Slow and Steady Wins the Race (or at Least Finishes)

19 Apr

This past weekend I ran (well actually “slogged”) in my first 5k race.  My friends and me were hesitantly standing near the start line, wondering what on Earth we were thinking signing up for this.  The only motivators at the time were our iPods and hitting a bar for beer afterwards.  Oh, and finishing the race, of course and not being last (well, that was my motivator at least).

We started out well, all lined up together, united in our madness.  It soon became obvious, however, who had trained and who hadn’t.  The first one broke from the pack and soon disappeared into the crowd.  My second friend and I stayed close for a short while until her long legs propelled her in front of my short, stubby ones.  Damn genetics.

I did well at first.  Mile one came pretty fast and I thought this isn’t so bad.  Then came mile 2.  The mile marker seemed to take an eternity to appear.  My mind started torturing me, telling me, “You can’t do this.  Go ahead and walk.”  It was like the little devil in your ear.  Then the good angel appeared and said, “No, don’t walk.  Don’t quit.  Just keep playing songs…louder and faster.”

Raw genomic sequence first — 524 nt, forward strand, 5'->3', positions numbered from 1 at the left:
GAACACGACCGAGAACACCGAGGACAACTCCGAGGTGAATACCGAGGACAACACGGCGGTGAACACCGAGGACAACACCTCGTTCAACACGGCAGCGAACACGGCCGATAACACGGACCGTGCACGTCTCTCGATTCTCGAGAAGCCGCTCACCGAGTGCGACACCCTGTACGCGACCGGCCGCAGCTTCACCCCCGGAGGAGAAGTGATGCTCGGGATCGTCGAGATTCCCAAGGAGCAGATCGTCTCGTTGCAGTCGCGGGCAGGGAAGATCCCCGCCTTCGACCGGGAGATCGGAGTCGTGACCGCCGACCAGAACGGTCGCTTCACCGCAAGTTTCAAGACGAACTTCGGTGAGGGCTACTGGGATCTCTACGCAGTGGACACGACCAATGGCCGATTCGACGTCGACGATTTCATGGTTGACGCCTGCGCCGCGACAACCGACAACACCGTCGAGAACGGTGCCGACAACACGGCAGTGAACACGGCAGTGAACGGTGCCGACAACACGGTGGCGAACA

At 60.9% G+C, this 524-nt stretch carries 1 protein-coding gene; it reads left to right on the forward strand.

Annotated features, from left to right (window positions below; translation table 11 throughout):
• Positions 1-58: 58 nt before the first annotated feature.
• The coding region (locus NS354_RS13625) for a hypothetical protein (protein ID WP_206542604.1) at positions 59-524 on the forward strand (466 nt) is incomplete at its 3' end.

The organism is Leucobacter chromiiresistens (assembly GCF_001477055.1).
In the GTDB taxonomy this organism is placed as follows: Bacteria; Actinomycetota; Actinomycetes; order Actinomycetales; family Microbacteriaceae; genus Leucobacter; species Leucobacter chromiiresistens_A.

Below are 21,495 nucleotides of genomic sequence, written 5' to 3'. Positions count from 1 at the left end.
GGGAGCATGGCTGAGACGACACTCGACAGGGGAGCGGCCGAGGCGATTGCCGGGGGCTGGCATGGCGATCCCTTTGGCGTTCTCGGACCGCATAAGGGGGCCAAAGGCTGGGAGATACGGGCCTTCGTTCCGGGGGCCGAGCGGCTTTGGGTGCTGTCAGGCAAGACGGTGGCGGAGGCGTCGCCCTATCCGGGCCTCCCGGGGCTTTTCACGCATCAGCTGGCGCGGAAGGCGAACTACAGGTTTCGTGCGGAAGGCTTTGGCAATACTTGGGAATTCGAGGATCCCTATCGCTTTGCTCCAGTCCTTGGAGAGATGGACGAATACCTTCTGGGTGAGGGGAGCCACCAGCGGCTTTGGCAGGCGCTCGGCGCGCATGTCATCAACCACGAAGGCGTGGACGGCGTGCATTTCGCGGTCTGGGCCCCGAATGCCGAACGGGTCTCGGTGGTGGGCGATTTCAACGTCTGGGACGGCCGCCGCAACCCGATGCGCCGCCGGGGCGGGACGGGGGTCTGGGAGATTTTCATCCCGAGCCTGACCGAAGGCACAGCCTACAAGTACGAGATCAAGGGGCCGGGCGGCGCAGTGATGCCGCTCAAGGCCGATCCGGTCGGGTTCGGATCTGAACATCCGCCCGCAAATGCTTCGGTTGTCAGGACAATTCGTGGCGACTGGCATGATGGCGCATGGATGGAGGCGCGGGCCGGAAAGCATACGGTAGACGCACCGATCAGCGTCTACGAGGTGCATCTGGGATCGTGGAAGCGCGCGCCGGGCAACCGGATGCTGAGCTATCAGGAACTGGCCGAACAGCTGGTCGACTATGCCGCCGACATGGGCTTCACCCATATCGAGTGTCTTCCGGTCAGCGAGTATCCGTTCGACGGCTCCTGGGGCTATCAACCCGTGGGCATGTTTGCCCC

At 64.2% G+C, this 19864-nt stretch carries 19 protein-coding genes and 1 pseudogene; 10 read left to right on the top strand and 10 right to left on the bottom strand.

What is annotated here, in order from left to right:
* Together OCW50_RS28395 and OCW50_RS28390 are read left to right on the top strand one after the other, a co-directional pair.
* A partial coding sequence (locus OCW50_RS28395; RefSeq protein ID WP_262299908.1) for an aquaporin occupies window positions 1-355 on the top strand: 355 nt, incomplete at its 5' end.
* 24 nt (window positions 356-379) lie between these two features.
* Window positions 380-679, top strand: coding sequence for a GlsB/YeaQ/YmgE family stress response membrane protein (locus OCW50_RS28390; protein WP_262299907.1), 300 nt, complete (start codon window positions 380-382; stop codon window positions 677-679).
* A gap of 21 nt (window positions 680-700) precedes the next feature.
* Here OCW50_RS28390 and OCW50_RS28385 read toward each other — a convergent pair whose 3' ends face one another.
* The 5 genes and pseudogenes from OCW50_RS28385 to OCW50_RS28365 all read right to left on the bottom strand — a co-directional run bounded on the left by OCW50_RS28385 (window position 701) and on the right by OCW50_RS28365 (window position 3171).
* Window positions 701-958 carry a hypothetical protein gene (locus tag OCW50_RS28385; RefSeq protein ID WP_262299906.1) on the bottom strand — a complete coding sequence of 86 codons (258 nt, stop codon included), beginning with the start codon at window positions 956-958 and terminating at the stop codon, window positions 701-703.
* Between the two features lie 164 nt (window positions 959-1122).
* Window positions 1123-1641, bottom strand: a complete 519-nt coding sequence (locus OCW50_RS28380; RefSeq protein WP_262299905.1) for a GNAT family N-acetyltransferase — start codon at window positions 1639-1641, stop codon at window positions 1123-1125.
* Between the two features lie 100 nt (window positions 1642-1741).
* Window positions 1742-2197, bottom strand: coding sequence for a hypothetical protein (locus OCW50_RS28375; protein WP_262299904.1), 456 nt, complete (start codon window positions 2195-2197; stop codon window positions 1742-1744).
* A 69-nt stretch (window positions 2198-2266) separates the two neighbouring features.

It worked.  The angel won.  I never realized what a head game running is.  The human body can handle it (unless you’re injured of course).  I wasn’t out of breath or sore while running.  My brain, however, was messing with me the entire time.  The negative thoughts kept creeping in and it took a lot of effort (and some loud kick-ass songs) to get rid of them.

I may not have finished first, but I certainly didn’t finish last.  I stayed slow and steady and somehow managed not to walk and finished.  The rush of crossing the finish line was enough to convince all of us to sign up for more races.  I now get the whole “runner’s high” thing.  It does exist and it’s sweet.  The beer and pizza after the race didn’t hurt either.

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